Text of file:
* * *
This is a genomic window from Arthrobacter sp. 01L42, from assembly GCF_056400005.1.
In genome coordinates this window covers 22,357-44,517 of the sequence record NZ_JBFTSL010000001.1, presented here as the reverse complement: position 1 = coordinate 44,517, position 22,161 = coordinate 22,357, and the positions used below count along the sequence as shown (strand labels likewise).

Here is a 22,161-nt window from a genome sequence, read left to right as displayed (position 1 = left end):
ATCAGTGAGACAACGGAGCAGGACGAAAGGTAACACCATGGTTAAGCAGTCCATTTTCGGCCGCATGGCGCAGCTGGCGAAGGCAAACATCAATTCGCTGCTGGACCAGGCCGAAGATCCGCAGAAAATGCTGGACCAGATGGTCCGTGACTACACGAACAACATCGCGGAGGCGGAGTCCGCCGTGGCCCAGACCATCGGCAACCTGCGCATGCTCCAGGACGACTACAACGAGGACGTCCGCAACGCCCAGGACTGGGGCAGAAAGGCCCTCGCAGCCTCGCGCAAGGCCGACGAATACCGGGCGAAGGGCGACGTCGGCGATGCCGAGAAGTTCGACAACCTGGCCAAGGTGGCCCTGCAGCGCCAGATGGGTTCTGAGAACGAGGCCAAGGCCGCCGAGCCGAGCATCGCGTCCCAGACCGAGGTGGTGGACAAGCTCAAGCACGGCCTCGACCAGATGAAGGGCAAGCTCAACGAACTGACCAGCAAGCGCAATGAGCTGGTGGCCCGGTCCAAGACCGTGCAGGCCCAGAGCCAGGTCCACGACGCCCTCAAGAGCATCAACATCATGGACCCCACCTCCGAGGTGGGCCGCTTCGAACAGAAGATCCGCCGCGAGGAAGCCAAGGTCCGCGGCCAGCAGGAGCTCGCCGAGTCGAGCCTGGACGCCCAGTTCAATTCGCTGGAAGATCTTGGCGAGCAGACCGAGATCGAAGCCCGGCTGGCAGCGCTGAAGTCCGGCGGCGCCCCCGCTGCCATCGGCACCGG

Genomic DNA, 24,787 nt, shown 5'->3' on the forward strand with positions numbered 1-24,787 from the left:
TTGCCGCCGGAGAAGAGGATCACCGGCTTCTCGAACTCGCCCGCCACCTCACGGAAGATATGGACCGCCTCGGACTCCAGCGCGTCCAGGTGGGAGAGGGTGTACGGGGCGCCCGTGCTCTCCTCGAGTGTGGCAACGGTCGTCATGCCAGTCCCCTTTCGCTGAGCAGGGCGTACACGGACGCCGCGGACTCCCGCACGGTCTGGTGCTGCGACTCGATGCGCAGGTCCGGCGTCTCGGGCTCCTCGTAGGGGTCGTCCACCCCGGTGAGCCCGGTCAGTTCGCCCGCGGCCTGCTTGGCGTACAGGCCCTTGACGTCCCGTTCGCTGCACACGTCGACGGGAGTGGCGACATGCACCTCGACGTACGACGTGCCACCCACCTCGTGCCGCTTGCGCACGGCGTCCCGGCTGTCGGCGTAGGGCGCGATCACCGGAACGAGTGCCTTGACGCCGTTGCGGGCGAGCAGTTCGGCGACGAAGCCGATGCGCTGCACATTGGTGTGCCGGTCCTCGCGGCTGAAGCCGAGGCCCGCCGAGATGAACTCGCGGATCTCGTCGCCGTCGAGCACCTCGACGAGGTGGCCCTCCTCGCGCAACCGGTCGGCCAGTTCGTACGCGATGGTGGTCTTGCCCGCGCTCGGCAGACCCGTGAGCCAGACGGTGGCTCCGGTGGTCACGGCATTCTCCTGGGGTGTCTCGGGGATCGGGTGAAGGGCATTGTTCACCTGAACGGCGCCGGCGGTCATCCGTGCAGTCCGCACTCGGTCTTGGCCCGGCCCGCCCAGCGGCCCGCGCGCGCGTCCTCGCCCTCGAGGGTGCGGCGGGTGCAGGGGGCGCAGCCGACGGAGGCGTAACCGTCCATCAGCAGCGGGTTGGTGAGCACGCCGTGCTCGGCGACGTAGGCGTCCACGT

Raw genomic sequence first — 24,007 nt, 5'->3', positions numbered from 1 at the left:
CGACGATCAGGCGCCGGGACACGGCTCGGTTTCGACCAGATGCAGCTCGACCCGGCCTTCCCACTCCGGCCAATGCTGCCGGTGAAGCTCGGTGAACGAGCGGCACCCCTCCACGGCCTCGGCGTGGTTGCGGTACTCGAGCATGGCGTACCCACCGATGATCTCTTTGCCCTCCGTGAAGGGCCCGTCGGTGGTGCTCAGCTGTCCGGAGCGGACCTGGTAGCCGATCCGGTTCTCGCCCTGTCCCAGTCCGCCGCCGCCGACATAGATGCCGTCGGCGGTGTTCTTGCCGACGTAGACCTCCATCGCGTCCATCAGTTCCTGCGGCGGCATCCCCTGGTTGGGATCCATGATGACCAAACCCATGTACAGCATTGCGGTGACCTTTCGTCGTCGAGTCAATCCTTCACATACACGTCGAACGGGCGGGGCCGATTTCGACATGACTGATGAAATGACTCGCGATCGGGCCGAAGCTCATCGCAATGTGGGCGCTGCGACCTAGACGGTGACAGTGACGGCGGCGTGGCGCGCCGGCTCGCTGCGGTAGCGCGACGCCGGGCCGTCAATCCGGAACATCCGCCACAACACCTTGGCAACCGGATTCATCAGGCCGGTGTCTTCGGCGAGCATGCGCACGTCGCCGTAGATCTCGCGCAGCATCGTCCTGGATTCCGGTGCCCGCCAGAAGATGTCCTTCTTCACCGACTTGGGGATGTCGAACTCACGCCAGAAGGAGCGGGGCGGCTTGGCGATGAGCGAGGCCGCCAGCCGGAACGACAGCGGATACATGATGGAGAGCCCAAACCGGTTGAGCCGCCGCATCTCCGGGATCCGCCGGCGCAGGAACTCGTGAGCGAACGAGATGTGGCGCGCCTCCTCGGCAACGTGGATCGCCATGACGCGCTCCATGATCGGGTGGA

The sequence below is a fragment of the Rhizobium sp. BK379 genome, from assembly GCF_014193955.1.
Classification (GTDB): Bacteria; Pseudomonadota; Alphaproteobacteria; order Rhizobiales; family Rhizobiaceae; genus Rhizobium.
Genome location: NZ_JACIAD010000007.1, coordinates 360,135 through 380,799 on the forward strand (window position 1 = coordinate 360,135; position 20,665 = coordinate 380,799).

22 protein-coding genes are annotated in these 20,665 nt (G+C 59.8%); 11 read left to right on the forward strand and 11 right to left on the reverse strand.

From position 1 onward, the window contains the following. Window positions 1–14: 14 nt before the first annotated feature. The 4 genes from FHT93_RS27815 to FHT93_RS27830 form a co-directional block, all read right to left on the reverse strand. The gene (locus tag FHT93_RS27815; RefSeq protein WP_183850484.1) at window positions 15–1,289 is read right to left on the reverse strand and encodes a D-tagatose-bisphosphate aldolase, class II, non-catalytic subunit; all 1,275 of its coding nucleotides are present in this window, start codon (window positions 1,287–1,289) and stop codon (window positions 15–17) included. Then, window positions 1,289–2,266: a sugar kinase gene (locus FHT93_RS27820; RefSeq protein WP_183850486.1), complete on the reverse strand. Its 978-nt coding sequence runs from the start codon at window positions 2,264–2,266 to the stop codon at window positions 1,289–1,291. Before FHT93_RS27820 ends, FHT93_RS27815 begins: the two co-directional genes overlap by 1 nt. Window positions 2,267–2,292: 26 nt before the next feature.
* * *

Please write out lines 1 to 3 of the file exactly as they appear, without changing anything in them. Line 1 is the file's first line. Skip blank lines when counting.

This is a genomic window from Arthrobacter sp. 01L42, from assembly GCF_056400005.1.
In genome coordinates this window covers 22,357-44,517 of the sequence record NZ_JBFTSL010000001.1, presented here as the reverse complement: position 1 = coordinate 44,517, position 22,161 = coordinate 22,357, and the positions used below count along the sequence as shown (strand labels likewise).

Here is a 22,161-nt window from a genome sequence, read left to right as displayed (position 1 = left end):